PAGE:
July 24th, 2012 | Global Times Education for all
A plan to open up governmentrun kindergartens for children from noncivil servant families has divided public opinion in Guangzhou, putting a spotlight on the country’s high demand for quality education against a backdrop of unevenly distributed educational resources.
Despite concerns by government employees that highquality but affordable public preschool education may become accessible to too many people as a result of this policy, public sentiment has overwhelmingly been supportive of the move, saying that true education equality means civil servants should not receive any special privileges.
As reforms aimed at dismantling government privileges inch forward, some analysts remain cautious on whether the initiative will eventually benefit a wider crosssection of the general public.
Kindergartens pried open
The Guangzhou education bureau issued a notice on July 10 regarding enrollment into public kindergartens, saying institutions which receive financial support from the government would be required to set aside vacancies for members of the public.
According to the circular, which was open for public consultation from July 10 to 19, kindergartens funded by educational departments or government agencies should allot 70 percent of their enrollment quota to the public in 2013, with that proportion increasing to no less than 90 percent by 2016.
It also stated that kindergartens affiliated with Stateowned enterprises should be open to outsiders when vacancies for employees’ children have been ensured.
The citywide drive came following a pilot program in Panyu district, where three governmentrun kindergartens were required to spare 30 percent of their seats for equal competition, the proportion of which is expected to reach 50 percent by next year.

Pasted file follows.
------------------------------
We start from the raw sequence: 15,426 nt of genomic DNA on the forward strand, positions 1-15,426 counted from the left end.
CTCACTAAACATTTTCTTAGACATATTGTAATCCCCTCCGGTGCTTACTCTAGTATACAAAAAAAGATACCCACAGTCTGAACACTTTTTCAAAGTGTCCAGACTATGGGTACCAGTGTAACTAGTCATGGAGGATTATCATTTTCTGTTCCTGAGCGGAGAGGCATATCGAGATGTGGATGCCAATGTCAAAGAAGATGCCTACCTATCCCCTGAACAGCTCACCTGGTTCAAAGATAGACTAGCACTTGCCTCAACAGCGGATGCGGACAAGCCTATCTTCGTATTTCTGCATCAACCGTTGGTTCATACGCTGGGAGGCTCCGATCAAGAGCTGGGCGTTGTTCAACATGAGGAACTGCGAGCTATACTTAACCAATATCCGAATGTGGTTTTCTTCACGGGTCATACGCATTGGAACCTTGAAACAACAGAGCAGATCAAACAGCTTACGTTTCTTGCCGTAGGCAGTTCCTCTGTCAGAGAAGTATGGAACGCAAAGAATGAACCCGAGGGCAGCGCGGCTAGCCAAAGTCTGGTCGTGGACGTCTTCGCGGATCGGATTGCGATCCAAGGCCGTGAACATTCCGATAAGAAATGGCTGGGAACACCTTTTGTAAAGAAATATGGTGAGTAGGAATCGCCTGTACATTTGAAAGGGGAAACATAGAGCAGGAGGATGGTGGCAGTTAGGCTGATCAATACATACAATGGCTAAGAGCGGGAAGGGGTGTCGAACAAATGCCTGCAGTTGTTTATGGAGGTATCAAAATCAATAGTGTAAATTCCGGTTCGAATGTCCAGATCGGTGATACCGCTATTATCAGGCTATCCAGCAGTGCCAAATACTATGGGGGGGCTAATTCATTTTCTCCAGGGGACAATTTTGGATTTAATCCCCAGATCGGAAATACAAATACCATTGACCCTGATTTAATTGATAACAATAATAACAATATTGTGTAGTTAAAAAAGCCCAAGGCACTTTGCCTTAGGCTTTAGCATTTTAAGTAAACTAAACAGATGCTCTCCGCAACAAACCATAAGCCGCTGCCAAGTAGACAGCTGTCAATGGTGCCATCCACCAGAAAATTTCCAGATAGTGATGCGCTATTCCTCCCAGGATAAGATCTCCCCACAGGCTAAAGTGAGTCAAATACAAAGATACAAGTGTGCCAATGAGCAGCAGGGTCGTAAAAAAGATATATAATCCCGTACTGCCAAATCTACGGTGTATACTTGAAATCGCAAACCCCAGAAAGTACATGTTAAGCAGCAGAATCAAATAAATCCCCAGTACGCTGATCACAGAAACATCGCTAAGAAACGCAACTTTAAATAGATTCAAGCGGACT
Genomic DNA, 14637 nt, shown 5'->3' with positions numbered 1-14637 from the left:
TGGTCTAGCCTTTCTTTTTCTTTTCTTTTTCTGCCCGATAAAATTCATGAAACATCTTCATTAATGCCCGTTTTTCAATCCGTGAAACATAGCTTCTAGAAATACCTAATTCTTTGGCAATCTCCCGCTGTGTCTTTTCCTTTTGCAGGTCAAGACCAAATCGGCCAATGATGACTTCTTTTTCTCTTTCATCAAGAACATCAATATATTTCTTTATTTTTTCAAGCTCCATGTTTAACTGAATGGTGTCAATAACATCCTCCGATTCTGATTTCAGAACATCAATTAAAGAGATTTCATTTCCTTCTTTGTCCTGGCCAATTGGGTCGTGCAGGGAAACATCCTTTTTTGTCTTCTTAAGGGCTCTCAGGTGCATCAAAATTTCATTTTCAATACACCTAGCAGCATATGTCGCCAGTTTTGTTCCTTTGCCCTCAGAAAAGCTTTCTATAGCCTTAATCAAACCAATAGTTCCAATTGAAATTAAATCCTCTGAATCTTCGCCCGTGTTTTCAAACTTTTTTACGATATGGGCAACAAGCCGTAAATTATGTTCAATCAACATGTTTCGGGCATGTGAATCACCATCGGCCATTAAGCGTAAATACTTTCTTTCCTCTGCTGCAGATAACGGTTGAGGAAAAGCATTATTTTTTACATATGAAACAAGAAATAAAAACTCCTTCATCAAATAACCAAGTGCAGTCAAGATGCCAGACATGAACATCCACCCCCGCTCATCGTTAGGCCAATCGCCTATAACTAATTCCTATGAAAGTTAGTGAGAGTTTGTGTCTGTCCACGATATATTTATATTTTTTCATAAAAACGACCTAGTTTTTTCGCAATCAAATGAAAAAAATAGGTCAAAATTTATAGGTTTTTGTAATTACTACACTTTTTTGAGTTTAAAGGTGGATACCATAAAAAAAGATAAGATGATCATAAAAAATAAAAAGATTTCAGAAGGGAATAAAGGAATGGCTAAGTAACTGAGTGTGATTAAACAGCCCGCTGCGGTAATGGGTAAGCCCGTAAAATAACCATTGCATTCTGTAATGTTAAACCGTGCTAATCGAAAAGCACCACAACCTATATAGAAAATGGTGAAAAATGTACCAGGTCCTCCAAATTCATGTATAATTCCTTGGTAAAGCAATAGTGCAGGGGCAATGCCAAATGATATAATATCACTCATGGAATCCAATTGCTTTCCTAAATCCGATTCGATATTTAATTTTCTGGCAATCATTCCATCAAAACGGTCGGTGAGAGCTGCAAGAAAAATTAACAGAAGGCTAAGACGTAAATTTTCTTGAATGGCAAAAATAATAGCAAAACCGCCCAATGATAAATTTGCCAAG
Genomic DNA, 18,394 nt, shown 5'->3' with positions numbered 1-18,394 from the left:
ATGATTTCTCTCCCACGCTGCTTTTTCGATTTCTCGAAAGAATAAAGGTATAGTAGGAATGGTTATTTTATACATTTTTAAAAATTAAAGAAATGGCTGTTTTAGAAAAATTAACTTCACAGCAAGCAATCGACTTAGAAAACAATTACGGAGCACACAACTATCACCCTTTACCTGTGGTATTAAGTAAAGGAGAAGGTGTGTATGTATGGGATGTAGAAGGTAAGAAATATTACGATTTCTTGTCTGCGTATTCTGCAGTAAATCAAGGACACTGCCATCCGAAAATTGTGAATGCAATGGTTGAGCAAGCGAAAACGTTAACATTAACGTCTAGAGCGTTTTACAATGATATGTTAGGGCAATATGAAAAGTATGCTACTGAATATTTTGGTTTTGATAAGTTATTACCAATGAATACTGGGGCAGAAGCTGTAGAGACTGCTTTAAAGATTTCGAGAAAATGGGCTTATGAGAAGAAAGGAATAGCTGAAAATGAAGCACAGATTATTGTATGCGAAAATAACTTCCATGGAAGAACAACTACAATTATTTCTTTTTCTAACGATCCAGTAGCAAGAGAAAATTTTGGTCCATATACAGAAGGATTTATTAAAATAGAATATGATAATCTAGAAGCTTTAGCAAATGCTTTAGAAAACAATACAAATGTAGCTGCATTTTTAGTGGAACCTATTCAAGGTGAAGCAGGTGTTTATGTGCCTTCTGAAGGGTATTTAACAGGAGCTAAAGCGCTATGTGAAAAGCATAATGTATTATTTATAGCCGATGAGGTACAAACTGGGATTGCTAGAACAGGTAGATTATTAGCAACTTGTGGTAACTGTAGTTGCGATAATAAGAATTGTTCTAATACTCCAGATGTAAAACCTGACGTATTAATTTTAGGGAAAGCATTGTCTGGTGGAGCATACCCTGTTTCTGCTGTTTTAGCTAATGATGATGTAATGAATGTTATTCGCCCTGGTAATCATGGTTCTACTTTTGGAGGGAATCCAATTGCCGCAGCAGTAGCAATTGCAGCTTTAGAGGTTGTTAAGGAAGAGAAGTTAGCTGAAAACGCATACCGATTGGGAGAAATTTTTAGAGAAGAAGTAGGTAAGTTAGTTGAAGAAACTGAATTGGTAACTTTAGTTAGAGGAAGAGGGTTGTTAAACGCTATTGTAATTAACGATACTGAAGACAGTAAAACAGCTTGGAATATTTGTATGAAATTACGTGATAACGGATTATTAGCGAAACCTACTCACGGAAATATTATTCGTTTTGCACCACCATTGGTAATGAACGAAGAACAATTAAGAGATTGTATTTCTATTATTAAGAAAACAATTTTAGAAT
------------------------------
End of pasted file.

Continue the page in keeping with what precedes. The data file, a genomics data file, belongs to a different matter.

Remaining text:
Li Jia, a deputy director of the Panyu district education bureau, said they encountered some difficulties at the beginning of the reform process, when some civil servants asserted that these kindergartens were designated for their children and questioned the reallocation by means of a lottery, reported the Southern Metropolis Daily.
“The change heralds positive reform,” Zeng Dexiong, a scholar with the Guangzhou Academy of Social Sciences, who is also a municipal legislator, told the Global Times.
Zeng dubbed such kindergartens, which are funded by certain government agencies and exclusively open for children of employees with the department as “unique products of the planned economy era,” adding that reform in this area is inevitable under a market economy.
The reform in Guangzhou came at a time when the municipal government was on the receiving end of public criticism for its lavish allocation of funds to facilities with government backgrounds, commonly known as jiguan kindergartens in China.
A budget draft submitted to local legislative body earlier this year showed that the budgets for eight jiguan kindergartens, all affiliated with municipal government departments, amounted to about 835 million yuan ($130.73 million), fuelling heated controversy.